Denmark proposes uniform CO2 tax for most businesses

Denmark’s government on Wednesday proposed a “uniform” carbon dioxide emissions tax for businesses. But not all companies will pay the same rate according to the proposal.

Climate activists outside Denmark's tax ministry
Climate activists outside Denmark's tax ministry, where a new CO2 tax proposal was presented on April 20th. Photo: Mads Claus Rasmussen/Ritzau Scanpix

The government proposal, entitled Grøn skattereform or Green Tax Reform, was presented by ministers on Wednesday.

“The ambitious CO2 tax which we are now presenting is… an important step on the way to fulfilling our climate targets. We must phase out gas and other fossil fuels and replace them with green energy,” climate, energy and critical supplies minister Dan Jørgensen said in a press statement.

The government claims that the measures included in the plan will reduce CO2 emissions by 3.7 million tonnes by 2030.

That represents around one third of the 9.4 million tonnes needed to hit the national target of a 70 percent reduction of total emissions by the end of the current decade.

Specifically, the government proposes a CO2 tax of 750 kroner per tonne of emission. Companies covered by an EU quota system will however receive a deduction and will only be required to pay half of the full amount, 375 kroner per tonne.

According to a government expert advisory board, the five largest CO2-emitting companies in Denmark are responsible for over 40 percent of the country’s industrial emissions.

A number of these companies could be due for additional deductions to the CO2 tax.

Companies in the “mineralogical processing” sector are to be given further discounts on the tax and will only pay 100 kroner per tonne of emissions, according to the proposal. Companies covered by this definition include Aalborg Portland and Rockwool.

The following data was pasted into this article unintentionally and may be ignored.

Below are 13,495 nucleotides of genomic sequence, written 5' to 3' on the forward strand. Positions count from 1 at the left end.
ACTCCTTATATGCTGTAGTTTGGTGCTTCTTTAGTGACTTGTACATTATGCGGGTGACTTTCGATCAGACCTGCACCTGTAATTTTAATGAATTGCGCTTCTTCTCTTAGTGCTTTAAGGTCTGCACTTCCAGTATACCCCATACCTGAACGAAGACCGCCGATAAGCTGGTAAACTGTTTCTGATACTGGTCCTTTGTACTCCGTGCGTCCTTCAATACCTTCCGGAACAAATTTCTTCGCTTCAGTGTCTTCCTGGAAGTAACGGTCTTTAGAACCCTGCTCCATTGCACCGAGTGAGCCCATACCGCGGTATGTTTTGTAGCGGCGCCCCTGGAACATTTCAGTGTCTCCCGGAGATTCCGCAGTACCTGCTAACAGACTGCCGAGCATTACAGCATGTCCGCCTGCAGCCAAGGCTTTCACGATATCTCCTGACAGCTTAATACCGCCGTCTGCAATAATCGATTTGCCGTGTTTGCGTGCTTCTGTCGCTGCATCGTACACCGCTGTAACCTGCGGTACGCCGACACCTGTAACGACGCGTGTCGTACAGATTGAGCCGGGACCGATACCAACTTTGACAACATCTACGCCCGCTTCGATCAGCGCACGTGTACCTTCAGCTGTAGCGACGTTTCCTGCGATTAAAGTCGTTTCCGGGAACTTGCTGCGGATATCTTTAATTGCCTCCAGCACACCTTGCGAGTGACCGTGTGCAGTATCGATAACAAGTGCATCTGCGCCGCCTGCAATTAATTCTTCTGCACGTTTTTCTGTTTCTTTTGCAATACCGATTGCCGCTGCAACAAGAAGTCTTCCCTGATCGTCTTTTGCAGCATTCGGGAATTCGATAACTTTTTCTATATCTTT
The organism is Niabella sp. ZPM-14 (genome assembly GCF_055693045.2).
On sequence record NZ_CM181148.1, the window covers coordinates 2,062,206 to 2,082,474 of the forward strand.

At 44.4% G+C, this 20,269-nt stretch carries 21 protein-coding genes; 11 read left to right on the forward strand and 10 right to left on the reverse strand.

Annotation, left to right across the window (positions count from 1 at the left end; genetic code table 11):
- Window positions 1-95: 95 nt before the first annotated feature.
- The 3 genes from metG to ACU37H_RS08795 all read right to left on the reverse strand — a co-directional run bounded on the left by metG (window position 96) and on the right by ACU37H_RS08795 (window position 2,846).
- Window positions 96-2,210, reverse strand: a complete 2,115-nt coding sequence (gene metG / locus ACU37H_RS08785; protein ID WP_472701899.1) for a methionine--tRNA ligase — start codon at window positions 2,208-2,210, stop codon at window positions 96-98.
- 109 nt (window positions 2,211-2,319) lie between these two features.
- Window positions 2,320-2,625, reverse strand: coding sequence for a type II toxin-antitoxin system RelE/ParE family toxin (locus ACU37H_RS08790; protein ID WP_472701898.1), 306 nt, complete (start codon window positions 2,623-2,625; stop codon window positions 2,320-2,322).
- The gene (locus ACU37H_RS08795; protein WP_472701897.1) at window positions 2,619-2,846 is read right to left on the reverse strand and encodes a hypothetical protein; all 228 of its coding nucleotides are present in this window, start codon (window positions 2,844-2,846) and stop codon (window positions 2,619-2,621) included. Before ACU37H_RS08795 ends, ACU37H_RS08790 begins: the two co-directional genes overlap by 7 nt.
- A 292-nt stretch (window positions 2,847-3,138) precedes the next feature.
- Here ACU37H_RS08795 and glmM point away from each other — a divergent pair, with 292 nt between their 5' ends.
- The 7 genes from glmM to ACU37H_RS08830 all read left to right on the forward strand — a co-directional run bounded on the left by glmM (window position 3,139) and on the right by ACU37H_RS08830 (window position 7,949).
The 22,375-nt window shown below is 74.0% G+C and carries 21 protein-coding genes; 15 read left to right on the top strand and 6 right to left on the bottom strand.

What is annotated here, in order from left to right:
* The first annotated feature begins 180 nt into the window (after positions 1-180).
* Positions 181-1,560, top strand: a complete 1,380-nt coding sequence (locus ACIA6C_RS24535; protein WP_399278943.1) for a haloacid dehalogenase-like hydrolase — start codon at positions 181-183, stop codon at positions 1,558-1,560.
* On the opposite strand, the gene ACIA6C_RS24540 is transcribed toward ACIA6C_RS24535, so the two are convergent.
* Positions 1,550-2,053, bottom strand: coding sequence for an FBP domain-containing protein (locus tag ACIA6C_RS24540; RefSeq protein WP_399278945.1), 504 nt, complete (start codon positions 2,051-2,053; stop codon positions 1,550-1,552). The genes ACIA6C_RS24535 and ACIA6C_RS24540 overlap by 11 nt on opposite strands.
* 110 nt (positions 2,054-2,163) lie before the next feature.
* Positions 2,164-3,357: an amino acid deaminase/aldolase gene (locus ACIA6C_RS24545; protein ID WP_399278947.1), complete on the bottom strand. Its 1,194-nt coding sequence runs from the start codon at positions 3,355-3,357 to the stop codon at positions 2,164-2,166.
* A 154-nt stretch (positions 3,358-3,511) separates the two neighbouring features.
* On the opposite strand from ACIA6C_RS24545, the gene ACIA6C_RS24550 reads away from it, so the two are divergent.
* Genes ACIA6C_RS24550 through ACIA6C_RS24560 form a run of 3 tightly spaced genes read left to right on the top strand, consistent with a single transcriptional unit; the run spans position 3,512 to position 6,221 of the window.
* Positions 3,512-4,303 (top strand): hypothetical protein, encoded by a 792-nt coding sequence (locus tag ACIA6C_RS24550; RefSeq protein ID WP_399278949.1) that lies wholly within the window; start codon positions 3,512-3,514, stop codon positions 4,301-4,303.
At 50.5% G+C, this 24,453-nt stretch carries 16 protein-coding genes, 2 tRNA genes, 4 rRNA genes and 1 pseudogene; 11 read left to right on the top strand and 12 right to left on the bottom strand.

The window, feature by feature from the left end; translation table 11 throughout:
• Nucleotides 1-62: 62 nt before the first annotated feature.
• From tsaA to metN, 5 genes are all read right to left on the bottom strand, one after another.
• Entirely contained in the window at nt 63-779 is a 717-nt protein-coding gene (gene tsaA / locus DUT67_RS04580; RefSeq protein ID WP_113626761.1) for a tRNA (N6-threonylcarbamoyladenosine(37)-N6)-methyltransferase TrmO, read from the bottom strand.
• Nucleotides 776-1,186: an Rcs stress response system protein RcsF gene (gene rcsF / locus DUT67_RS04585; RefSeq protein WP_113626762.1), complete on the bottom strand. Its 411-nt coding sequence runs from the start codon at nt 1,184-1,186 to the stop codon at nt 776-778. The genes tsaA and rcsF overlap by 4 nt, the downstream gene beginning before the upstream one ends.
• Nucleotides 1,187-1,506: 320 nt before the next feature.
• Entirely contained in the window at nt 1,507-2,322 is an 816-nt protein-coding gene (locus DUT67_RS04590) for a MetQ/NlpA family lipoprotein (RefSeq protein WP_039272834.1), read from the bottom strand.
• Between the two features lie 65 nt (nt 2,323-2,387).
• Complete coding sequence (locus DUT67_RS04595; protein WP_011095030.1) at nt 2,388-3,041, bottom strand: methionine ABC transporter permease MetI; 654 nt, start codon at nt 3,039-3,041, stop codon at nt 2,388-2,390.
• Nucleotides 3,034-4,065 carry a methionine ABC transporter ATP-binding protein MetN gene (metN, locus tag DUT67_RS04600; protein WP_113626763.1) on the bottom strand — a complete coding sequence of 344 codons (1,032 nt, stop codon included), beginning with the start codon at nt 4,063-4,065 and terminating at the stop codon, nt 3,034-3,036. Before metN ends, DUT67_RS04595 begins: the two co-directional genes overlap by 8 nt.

“The tax for mineralogical processes etcetera is related to this sector being subject to competition and there is therefore a risk of relocation abroad due to a large tax increase,” the government writes.

“The sector is given a special tax with a natural expectation that genuine reductions towards the 2030 climate target are delivered,” it added.

Seven billion kroner has been set aside under the proposal for investment in green energy in the sector in a bid to reduce its emissions.

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Danish agricultural sector softens stance on emissions tax 

After years of firm opposition to any carbon tax on agriculture, the Danish Agriculture & Food Council (Landbrug & Fødevarer) interest organisation is changing tact on a likely tax on CO2 emissions in the sector.

Danish agricultural sector softens stance on emissions tax 

The organisation is to shift strategy from strongly opposing the tax to participating “constructively within negotiations” on a green agricultural tax reform, newspaper Berlingske reports. 

Despite the organisation’s change in stance, its chairperson Søren Søndergaard said he still maintains that taxing agriculture based on CO2 emissions is not sensible climate politics.

“But there has now been an election and there are [ongoing] negotiations to form a government. We can see that the parties that are close to the negotiations all want a CO2 tax on agriculture,” he told Berlingske.

The Danish Agriculture & Food Council (DAFC) therefore wants a seat at the table when the rules –which it accepts are coming — are set.

It has proposed five principles for reform. According to Berlingske, the principles strongly resemble the organisation’s longstanding arguments against a CO2 tax.

READ ALSO: Denmark proposes uniform CO2 tax for most businesses

Among its principles, DAFC wants to retain the 2021 reduction targets at 5 million tonnes of CO2 per year by 2030. Politicians are considered likely to push for a more ambitious schedule.

Other items on the organisation’s wishlist are measures to protect competitiveness and relocation of jobs; and a promise that funds collected from a CO2 tax will be reinvested in the food industry. It also wants incentives for farmers and companies.

The Liberal (Venstre) party, which could be part of a future government, was previously against the CO2 tax but has also changed its position.

“You can argue against a tax but you will not win,” Liberal leader Jakob Ellemann-Jensen told Danish Agriculture & Food Council representative earlier this month.

“It will happen, because there is a majority behind it,” he said.